- Peter Yoon, ESPNLosAngeles.com
- 0 Shares
LOS ANGELES -- UCLA's freshmen class came to Westwood surrounded by a cloud of heavy hype and high expectations. Wednesday night, Shabazz Muhammad, Kyle Anderson, Jordan Adams and Tony Parker showed everybody why.
Those four made big play after big play, did many of the little things that won't show up in a box score -- and plenty that will -- as the Bruins defeated Arizona State, 79-74, in overtime at Pauley Pavilion. The foursome combined for 66 points and 29 rebounds, showing why the group was tabbed as the nation's No. 1 recruiting class coming in to this season.
It was the best collective effort of the season for the freshman class, which has gone through some growing pains this season but appears to be maturing just as the season starts to get serious.
"They all played great," coach Ben Howland said. "There's no question. Those three kids are not playing like freshmen in November. You can see they've improved a lot in a lot of different respects. So that's exciting to see guys improve."
This performance came at an opportune time for the Bruins. They were playing with starting forward Travis Wear -- the team's third-leading scorer -- out because of a foot sprain. And they were up against a team in Arizona State that is on the NCAA tournament bubble and gave the Bruins every ounce of sweat and grit they could handle.
UCLA's young guns stepped up to the task, taking every desperate punch the Sun Devils threw and answered back. Adams led the team with 22 points and had a big 3-point basket at the end of regulation that gave UCLA a 70-68 lead.
Muhammad had a huge first half with 15 points of his 21 points on 6-of-9 shooting before the break to keep the Bruins in the game when Arizona State was shooting lights-out early on. Anderson had a career-high 21 points to go along with 15 rebounds.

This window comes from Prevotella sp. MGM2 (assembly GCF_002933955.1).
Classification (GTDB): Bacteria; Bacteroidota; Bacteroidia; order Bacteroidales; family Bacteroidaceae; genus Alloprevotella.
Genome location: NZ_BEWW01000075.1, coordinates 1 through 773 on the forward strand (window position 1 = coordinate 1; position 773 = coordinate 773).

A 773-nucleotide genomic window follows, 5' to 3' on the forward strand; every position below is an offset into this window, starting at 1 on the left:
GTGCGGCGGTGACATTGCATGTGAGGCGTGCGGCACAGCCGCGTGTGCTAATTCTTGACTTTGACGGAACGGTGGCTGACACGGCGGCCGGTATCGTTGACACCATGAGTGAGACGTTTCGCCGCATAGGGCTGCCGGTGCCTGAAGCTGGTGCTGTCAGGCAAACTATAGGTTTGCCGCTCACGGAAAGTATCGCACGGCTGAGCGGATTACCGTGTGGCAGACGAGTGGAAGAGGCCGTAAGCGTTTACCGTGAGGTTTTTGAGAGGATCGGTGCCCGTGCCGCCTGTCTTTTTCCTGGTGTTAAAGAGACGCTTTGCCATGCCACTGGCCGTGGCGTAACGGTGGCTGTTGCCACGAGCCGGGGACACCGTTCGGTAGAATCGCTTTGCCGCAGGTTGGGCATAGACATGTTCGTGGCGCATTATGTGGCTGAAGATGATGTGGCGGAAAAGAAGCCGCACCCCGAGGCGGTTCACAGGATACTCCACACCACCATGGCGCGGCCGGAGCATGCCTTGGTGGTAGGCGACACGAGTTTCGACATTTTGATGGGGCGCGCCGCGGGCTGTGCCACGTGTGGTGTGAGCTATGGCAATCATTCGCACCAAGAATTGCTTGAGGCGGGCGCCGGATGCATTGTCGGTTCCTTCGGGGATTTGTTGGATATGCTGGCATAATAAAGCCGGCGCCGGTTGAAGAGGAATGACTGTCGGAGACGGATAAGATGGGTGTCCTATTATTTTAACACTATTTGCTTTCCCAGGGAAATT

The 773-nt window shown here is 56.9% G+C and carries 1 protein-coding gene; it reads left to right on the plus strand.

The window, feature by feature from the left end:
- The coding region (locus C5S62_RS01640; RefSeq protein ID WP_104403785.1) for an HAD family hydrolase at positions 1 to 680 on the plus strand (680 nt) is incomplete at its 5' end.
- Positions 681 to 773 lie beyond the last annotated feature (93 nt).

Parker had only two points and a rebound, but the UCLA big man played a valuable 10 minutes in which he frustrated the Sun Devils' Jordan Bachynski with very physical play. Parker took the 7-foot-2 post player out of his game and Bachynski finished with 10 points and seven rebounds after torching UCLA for 22 and 15 last month in Tempe.
"We're so comfortable now and we don't look like freshmen," Muhammad said. "I think we're taking the initiative out there and the Pac-12 tournament is right around the corner. We're in first place and we're trying to stay in first place so we're doing whatever we can do to finish strong."
Arizona State led, 52-48 with 13:40 left to play, but the freshmen took over from there. They scored 25 of UCLA's final 31 points, including all nine Bruins points in overtime. Muhammad had seven rebounds and Adams had six for the second consecutive game. They all grabbed critical boards down the stretch.
And with senior Larry Drew II having an uncharacteristically sloppy game at point guard with a season-high seven turnovers, the freshmen had only four between them.
"They picked up my slack tonight because I wasn't taking care of the ball that well," Drew said. "Guys like Shabazz and Jordan and Kyle made good plays down the stretch."
This is not a game UCLA likely could have won early in the season. Then, with the Bruins freshmen looking like newborn fawn clumsily walking, the play was uneven and disjointed. Now, with nearly four months of games under their belts, they showed they can carry the team if need be.
"It's been a long year for us," Drew said. "Everybody's been learning. Everybody is gaining experience along the way. The coaching staff, too. Everybody is getting a feel for each other's game more and more and that's what we're going to need if we're going to get where we want to go."
Early on, it didn't look as if the Bruins were going anywhere. They looked slow and confused, struggled against lower-tier teams and lost to Cal Poly San Luis Obispo. The court of public opinion passed the judgement that UCLA and its freshmen class was far overrated.
While fans expected the Bruins to come out like gangbusters and dominate the way Kentucky did with heralded freshmen last season, Howland preached patience. The youngsters needed time to develop, he said.
Wednesday night that patience paid off.
"I think the media got it right," Howland said. "They are the No. 1 recruiting class in the country and they played like it today."
3dChantel Jennings and Ted Miller